dc.description.abstract<table><tr><td colspan="2" class="item-title">Patient Rounding: A Prescription for Satisfaction</td></tr><tr class="item-sponsor"><td class="label">Conference Sponsor:</td><td class="value">Sigma Theta Tau International</td></tr><tr class="item-year"><td class="label">Conference Year:</td><td class="value">2007</td></tr><tr class="item-author"><td class="label">Author:</td><td class="value">Kocsis, Dana, MSN</td></tr><tr class="item-institute"><td class="label">P.I. Institution Name:</td><td class="value">Akron General Medical Center</td></tr><tr class="item-author-title"><td class="label">Title:</td><td class="value">Director, Nursing/Patient Services Cardiovascular Telemetry</td></tr><tr class="item-email"><td class="label">Email:</td><td class="value">dkocsis@agmc.org</td></tr><tr class="item-co-authors"><td class="label">Co-Authors:</td><td class="value">Caroline Miksch,</td></tr><tr><td colspan="2" class="item-abstract">[Scientific session research presentation] The strategic plan for nursing at a mid-size community hospital has as one of its major goals the provision of quality patient care within the context of evidence-based practice. This goal is aimed directly at unit level involvement.&nbsp; The measure of success of this goal is to be reflected in increased patient satisfaction scores as measured by the Press Ganey Satisfaction scale.&nbsp;The Senior Vice-President&nbsp;&amp; CNO for Nursing Services provides the support and direction for initiatives aimed at meeting the goals in the strategic plan.&nbsp;The Director for Nursing/Patient Services of a cardiovascular telemetry unit within the health care facility provided direction to her staff in meeting the goals of nursing's strategic plan through the use of an evidence-based practice model to identify factors and initiatives for increasing patient satisfaction scores.&nbsp;The Director reviewed patient satisfaction scores and identified a need to increase unit scores (EBP Problem Statement).&nbsp; Through discussion with staff and colleagues within and outside of the institution, it was identified that increased contact with patients by those providing nursing care may serve to increase satisfaction.&nbsp; Means to achieve this with finite patient staffing on a complex and busy unit were considered.&nbsp;Sources of evidence were explored including the literature, the patients, and the clinical experts.&nbsp;'Patient Rounding' was identified as a possible strategy.&nbsp; A search for written evidence revealed a paucity of literature regarding the direct use of rounding as a strategy.&nbsp;However, an occasional article related to 'patient rounding' for safety and decreasing patient use for call lights served as encouragement to its use.&nbsp; The absence of literature on ?patient rounding? as it related to patient satisfaction only served to heighten interest in the topic.&nbsp;Patient scores related to a sense of safety, security, and caring were considered as possible factors in contributing to the satisfaction or dissatisfaction of patients while hospitalized.&nbsp; The Director, while interested in the satisfaction scores, was more concerned about the quality of care as expressed in patients feeling that they are 'safe' and 'cared for' by the nurses. The Director collaborated with her staff and other clinical experts outside of the agency including the previous director of the unit. Plans were made for implementation of the strategy. A protocol that incorporates specific actions into nursing rounds was developed as well as a protocol regarding who would round each hour or two. Nurse aids and/or licensed practical nurses rounded one hour and registered nurses the next.&nbsp;It was determined that all staff would be included.&nbsp; Built into the protocol were designated time frames for the rounding.&nbsp;Between the hours of 7:00 a.m.-10 p.m. hourly rounding was conducted while between 10:00 p.m. and 7:00 a.m rounding was set at every two hours. Four target areas were incorporated as part of the protocol for the content of the rounding.&nbsp;These areas included: 1) Pain, 2) Positioning and Comfort, 3) Toileting Needs, and 4) the question, &quot;Is there anything else I can do for you&quot;.&nbsp;The strategy was implemented under the direction of the Director of the unit with the assistance of a Nurse Extern enrolled in upper level nursing in a baccalaureate nursing program.&nbsp;The Director set the expectations, processed with staff, integrated all facets of the strategy during staff meetings, provided guidance to the initiation of the strategy on the unit, and managed barriers to implementation.&nbsp;She and the Nurse Extern championed implementation on behalf of quality patient care and coached staff on all shifts.&nbsp;The underlying philosophy was that the strategy needed to become a part of the culture of the unit and reflective of the caring core of nursing. Rounding logs were posted on the doorways of all patient rooms.&nbsp;80% completion of rounds was set as the success level for staff.&nbsp;Evaluation was based on patient satisfaction scores as reflected in the Press Ganey Satisfaction scale.&nbsp;It was expected that scores would increase over time. Scores are reported in percentile rankings comparing similar health care institutions.&nbsp;Data was obtained over three quarters with significant rating increases from the first to the second quarter.&nbsp; The third quarter scores in patient and nurse satisfaction and on standard personal issues increased to the 90th percentile rank.&nbsp;The Nurse Extern prepared data for presentation and gave a formal paper presentation to nurses throughout the institution. Outcomes were also disseminated through a poster on the unit and written materials within the institution. The lessons learned relate to the necessity of the strategy becoming a part of the culture of the unit and integrated into all aspects of patient care.&nbsp;This strategy derives from the caring core of nursing and aims at the care and concern needed by each patient.&nbsp;The caring core of nursing is applicable to all nurses globally. While additional research needs to be conducted on outcomes in a variety of settings, the effects of the human, one to one, contact provided by rounding in this study provides rationale for its continued use. Role modeling by those in management is essential as is mentoring of all personnel, including new professionals.&nbsp;The unit will continue to collect data on other outcomes that may be related to implementation of the strategy such as nurse retention on the unit, patient falls, and time efficiency contributing to increased productiveness.</td></tr></table>en_GB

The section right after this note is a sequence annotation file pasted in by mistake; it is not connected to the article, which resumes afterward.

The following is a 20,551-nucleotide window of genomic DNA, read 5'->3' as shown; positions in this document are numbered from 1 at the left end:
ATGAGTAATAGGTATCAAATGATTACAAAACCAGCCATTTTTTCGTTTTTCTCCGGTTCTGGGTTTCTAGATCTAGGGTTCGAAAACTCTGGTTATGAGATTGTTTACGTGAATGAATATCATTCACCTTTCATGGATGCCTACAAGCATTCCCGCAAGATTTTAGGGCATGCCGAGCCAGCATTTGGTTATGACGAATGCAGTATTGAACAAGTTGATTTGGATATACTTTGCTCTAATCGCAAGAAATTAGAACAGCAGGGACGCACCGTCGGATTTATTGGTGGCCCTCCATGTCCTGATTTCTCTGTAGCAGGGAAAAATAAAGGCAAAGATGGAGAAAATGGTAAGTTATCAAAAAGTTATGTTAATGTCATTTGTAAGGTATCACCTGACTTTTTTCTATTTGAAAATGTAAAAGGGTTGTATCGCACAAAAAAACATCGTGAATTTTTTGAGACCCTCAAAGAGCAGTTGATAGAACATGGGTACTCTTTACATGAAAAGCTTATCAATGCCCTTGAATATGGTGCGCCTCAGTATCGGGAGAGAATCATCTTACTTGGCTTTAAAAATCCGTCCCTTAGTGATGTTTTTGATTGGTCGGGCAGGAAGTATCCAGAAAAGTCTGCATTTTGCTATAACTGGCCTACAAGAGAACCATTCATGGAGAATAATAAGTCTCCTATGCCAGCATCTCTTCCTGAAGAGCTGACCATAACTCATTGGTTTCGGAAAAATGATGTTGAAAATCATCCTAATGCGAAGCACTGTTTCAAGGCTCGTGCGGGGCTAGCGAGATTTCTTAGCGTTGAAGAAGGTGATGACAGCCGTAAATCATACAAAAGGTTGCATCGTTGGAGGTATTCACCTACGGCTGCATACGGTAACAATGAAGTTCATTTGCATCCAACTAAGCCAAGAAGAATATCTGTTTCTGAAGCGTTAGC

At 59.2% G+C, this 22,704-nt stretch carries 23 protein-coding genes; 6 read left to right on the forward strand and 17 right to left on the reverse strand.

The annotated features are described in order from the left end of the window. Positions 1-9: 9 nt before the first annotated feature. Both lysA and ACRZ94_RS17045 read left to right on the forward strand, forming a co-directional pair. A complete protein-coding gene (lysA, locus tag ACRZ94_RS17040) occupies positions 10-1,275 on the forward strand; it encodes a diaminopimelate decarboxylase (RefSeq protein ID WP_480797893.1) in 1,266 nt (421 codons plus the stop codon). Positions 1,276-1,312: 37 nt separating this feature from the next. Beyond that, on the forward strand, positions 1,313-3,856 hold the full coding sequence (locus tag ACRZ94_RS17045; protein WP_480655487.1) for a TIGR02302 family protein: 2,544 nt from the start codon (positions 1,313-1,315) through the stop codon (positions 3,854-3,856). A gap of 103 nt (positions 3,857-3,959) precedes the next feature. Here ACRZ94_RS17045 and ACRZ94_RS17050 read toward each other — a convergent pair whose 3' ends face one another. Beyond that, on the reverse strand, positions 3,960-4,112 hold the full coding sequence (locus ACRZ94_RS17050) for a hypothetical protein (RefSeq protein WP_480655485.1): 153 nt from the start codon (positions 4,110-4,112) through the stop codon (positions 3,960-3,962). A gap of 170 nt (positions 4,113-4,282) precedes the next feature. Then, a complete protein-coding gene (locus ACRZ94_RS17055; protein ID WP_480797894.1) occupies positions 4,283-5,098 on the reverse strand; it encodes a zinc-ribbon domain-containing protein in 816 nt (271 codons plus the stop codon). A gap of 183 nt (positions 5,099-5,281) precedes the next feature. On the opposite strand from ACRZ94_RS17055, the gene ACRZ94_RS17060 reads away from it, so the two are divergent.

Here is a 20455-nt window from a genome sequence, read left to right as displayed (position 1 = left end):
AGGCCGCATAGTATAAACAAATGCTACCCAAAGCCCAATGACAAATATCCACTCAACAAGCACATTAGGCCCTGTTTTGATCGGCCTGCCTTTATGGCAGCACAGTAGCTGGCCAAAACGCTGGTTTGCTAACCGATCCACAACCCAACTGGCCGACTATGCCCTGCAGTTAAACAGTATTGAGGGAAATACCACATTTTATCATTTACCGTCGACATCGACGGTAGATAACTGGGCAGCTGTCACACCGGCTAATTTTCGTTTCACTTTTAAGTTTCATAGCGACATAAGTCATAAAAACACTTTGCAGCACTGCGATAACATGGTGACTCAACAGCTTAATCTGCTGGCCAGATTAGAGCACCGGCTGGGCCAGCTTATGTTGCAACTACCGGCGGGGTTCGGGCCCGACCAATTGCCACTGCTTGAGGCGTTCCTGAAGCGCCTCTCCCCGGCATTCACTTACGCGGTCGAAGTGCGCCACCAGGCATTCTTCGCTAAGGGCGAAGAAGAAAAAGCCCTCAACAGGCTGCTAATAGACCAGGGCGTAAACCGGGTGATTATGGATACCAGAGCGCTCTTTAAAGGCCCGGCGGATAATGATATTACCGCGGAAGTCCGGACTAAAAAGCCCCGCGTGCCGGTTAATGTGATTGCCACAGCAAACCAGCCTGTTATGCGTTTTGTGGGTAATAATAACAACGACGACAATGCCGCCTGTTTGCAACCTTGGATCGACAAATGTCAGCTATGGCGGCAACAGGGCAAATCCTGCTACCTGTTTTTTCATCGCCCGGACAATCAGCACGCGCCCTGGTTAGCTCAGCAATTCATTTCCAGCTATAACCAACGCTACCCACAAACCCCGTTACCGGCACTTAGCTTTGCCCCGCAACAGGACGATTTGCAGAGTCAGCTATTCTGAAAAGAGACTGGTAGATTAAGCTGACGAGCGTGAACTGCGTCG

dc.date.available2011-10-26T09:29:59Z-
dc.date.issued2011-10-17en_GB
dc.date.accessioned2011-10-26T09:29:59Z-
dc.description.sponsorshipSigma Theta Tau Internationalen_GB